Magazine article U.S. Catholic

Keep the Faith: Disease and Disaster Might Challenge Our Belief in God, but despite All That, We Must

Magazine article U.S. Catholic

Keep the Faith: Disease and Disaster Might Challenge Our Belief in God, but despite All That, We Must

Article excerpt

One of the most memorable moments of my life was when I conferred the sacrament of confirmation on 20 youths in San Francisco's Children's Hospital--children ranging from 4 or 5 to 16 years of age who were dying from leukemia. I was apprehensive about how these young ones would feel about receiving confirmation.

When I arrived, I found many of the children bald from chemotherapy and radiation, thin and pale, their faces as white as the pillows on which they lay. I imagined they would be resentful, angry at God for letting them die so young. I thought they might be rejecting God.

Did these children have these feelings? No.

As I anointed their foreheads with the chrism, their faces were peaceful, serious, and with a look of awe realizing that they were receiving a gift from God. What faith!

But today, we are told that religious faith is declining in America. Christopher Hitchens, Richard Dawkins, and Sam Harris have written best-selling books about atheism. ... Billboards appear in major cities proclaiming that millions Of people are living lives that do not need a God.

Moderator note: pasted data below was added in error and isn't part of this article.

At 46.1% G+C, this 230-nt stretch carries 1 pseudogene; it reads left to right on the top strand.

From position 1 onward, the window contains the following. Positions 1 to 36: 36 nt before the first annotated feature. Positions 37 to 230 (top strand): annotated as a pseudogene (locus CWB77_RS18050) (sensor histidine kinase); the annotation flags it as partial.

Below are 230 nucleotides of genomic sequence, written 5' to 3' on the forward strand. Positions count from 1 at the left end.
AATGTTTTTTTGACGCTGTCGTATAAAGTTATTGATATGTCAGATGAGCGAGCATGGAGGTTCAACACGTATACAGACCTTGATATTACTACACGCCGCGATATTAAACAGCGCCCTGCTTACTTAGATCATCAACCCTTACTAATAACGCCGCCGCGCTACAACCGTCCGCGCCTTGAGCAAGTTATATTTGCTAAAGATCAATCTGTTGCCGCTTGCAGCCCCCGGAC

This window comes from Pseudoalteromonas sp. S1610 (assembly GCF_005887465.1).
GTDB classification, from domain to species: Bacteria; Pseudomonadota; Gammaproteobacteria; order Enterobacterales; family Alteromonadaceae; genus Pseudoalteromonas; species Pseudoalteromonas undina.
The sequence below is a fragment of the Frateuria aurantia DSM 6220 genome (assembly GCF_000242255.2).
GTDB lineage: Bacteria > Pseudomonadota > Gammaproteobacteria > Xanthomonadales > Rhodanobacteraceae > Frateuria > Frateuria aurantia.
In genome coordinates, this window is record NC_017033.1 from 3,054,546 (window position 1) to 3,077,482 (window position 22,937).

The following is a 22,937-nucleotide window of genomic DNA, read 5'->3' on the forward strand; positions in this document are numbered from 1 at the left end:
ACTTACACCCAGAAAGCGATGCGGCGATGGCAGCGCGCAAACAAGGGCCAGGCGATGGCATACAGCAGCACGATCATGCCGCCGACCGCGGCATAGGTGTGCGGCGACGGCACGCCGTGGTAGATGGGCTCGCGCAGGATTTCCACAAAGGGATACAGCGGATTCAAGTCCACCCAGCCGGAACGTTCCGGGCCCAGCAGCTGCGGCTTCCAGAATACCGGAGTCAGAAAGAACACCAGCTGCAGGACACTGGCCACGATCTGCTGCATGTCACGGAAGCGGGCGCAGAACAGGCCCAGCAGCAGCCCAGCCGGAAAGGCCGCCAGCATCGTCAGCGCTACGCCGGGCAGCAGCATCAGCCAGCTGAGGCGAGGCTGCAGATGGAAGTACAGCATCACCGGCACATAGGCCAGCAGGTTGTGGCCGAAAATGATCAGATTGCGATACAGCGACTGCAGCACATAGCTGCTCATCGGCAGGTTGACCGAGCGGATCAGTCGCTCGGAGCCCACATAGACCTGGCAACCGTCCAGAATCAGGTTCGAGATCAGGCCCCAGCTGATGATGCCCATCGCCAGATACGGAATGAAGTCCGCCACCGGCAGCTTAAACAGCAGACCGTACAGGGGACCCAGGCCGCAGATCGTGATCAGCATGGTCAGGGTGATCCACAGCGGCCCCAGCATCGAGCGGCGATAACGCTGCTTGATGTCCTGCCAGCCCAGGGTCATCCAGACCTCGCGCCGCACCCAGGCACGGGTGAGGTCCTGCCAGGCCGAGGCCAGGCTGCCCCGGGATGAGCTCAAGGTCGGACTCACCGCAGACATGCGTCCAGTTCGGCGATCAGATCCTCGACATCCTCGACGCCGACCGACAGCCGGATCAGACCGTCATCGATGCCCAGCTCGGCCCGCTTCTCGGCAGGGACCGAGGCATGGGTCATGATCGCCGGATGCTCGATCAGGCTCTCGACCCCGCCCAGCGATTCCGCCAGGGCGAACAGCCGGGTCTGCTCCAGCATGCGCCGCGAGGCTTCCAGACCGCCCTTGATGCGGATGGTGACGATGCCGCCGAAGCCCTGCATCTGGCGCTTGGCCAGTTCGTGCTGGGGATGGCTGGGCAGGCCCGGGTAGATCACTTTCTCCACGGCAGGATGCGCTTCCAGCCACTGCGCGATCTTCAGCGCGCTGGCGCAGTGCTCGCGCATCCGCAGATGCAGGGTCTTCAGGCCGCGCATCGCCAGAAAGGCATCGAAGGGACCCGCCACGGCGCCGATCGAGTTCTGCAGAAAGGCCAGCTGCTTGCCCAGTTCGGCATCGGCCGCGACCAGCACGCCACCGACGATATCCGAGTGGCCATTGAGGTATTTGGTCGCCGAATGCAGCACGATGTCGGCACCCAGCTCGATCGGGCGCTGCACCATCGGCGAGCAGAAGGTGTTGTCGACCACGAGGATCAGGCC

We live in a world reliant on science, which on one level is good. Science is not an opponent of religious faith. Science and faith are both part of God's truth. Charles Darwin did not want his discoveries about evolution to diminish faith in God. Albert Einstein believed in a supreme intelligent being. Today popular physicist Stephen Hawking sees God in the laws of the universe. One of the most gifted scientists, Louis Pasteur, once said, "Because I am a scientist, I have the faith of a French peasant; if I continue to study science, someday I may have the faith of a French peasant's wife."

There are many challenges to our religious faith. We puzzle about a merciful God and the suffering of innocent people in the earthquakes of China, Haiti, and Chile. Yet even in their suffering, these victims seem to draw closer to God. Through the tear in broken hearts, God is finally seen. God knows the full answer to the suffering of the innocent. We don't.

And then there is the sexual abuse crisis. This challenges our Catholic faith--and perhaps causes us to lose it. Many of us who are bishops, as leaders in the church, often have been blind, ignorant, and clearly wrong in this crisis. At times we have focused more on the perceived needs of the institutional church than on the needs of the victims. …

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